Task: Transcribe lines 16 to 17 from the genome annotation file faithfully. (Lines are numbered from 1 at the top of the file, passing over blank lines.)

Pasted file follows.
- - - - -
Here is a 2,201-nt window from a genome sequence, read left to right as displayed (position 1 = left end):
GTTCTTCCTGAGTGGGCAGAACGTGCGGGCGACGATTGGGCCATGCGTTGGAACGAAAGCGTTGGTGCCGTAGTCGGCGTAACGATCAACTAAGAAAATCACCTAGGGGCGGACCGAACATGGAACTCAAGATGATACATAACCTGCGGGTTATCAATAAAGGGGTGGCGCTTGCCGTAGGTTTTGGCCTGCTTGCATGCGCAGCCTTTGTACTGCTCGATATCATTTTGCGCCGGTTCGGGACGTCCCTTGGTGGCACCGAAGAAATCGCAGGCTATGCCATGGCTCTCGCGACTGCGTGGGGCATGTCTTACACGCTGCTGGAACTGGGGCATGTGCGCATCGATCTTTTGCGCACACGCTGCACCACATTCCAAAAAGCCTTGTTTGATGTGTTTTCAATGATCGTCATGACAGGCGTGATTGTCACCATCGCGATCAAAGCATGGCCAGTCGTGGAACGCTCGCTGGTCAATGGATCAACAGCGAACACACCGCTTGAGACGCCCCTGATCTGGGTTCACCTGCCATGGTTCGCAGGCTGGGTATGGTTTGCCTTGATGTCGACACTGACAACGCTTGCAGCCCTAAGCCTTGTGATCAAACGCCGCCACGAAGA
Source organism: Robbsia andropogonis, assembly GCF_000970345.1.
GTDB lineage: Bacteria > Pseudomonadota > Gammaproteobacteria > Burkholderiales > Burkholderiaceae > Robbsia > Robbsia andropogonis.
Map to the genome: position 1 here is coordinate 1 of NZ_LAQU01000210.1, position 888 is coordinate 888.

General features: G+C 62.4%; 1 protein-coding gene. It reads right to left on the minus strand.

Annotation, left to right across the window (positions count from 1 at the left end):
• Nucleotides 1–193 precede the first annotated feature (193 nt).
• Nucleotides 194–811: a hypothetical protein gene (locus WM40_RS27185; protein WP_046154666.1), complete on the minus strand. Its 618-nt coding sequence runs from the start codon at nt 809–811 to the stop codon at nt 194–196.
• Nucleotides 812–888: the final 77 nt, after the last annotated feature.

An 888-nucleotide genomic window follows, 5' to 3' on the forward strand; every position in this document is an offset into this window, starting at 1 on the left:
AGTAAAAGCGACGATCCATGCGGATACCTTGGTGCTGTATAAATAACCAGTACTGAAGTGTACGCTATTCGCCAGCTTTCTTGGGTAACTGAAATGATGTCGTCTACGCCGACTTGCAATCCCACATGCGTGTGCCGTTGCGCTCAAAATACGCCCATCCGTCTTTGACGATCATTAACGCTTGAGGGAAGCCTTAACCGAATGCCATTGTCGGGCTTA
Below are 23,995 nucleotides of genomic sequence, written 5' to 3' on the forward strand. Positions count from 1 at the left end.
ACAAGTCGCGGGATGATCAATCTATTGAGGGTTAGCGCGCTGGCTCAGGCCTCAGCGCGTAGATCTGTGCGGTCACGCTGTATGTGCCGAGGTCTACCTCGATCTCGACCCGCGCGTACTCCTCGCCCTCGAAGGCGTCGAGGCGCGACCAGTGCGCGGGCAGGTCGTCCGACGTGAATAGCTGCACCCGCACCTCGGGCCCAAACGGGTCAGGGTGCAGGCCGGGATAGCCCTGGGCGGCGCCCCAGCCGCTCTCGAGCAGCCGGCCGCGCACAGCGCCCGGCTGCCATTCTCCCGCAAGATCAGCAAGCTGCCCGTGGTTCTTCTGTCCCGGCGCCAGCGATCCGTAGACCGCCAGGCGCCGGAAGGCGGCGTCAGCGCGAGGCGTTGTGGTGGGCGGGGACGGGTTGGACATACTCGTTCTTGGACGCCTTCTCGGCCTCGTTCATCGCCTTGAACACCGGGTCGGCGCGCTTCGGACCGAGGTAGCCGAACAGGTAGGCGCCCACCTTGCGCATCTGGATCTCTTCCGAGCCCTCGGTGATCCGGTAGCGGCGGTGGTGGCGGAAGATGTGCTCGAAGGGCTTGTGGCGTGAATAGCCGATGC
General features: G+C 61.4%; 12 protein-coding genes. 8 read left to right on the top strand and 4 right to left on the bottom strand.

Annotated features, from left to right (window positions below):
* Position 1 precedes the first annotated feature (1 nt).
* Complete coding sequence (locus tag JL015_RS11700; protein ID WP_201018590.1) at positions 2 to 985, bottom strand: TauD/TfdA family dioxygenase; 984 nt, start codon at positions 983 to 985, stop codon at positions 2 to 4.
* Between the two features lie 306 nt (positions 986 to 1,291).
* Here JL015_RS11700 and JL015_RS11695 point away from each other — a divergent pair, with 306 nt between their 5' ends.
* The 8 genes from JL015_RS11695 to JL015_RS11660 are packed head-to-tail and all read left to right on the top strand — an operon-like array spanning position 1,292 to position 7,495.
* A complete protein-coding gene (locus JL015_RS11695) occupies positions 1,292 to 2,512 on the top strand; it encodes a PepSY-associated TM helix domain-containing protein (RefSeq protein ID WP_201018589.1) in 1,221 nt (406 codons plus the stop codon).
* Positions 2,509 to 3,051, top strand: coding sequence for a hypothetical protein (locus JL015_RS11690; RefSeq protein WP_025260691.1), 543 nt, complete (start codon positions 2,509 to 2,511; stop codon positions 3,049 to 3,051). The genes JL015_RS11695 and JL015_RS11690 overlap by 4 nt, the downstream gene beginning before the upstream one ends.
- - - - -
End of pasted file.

Annotated features, from left to right (window positions below):
* Position 1 precedes the first annotated feature (1 nt).